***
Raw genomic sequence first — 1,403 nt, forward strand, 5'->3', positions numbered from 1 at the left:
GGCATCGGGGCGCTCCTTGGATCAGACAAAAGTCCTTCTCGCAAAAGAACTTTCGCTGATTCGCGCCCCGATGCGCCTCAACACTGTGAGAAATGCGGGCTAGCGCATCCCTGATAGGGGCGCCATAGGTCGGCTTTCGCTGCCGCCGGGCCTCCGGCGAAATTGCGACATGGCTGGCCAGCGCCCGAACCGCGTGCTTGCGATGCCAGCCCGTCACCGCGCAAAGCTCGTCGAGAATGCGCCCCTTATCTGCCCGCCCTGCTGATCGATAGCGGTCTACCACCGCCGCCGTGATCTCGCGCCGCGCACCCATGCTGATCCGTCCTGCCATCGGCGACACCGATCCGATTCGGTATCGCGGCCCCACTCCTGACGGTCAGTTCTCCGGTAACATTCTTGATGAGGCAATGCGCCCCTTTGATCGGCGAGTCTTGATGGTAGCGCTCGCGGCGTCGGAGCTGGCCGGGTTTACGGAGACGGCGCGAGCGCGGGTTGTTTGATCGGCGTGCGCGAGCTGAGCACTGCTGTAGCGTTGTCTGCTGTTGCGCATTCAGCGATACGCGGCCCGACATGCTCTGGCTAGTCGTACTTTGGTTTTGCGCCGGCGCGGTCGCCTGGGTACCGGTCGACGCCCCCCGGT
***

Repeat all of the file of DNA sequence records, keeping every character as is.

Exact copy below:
Raw genomic sequence first — 1,403 nt, forward strand, 5'->3', positions numbered from 1 at the left:
GGCATCGGGGCGCTCCTTGGATCAGACAAAAGTCCTTCTCGCAAAAGAACTTTCGCTGATTCGCGCCCCGATGCGCCTCAACACTGTGAGAAATGCGGGCTAGCGCATCCCTGATAGGGGCGCCATAGGTCGGCTTTCGCTGCCGCCGGGCCTCCGGCGAAATTGCGACATGGCTGGCCAGCGCCCGAACCGCGTGCTTGCGATGCCAGCCCGTCACCGCGCAAAGCTCGTCGAGAATGCGCCCCTTATCTGCCCGCCCTGCTGATCGATAGCGGTCTACCACCGCCGCCGTGATCTCGCGCCGCGCACCCATGCTGATCCGTCCTGCCATCGGCGACACCGATCCGATTCGGTATCGCGGCCCCACTCCTGACGGTCAGTTCTCCGGTAACATTCTTGATGAGGCAATGCGCCCCTTTGATCGGCGAGTCTTGATGGTAGCGCTCGCGGCGTCGGAGCTGGCCGGGTTTACGGAGACGGCGCGAGCGCGGGTTGTTTGATCGGCGTGCGCGAGCTGAGCACTGCTGTAGCGTTGTCTGCTGTTGCGCATTCAGCGATACGCGGCCCGACATGCTCTGGCTAGTCGTACTTTGGTTTTGCGCCGGCGCGGTCGCCTGGGTACCGGTCGACGCCCCCCGGT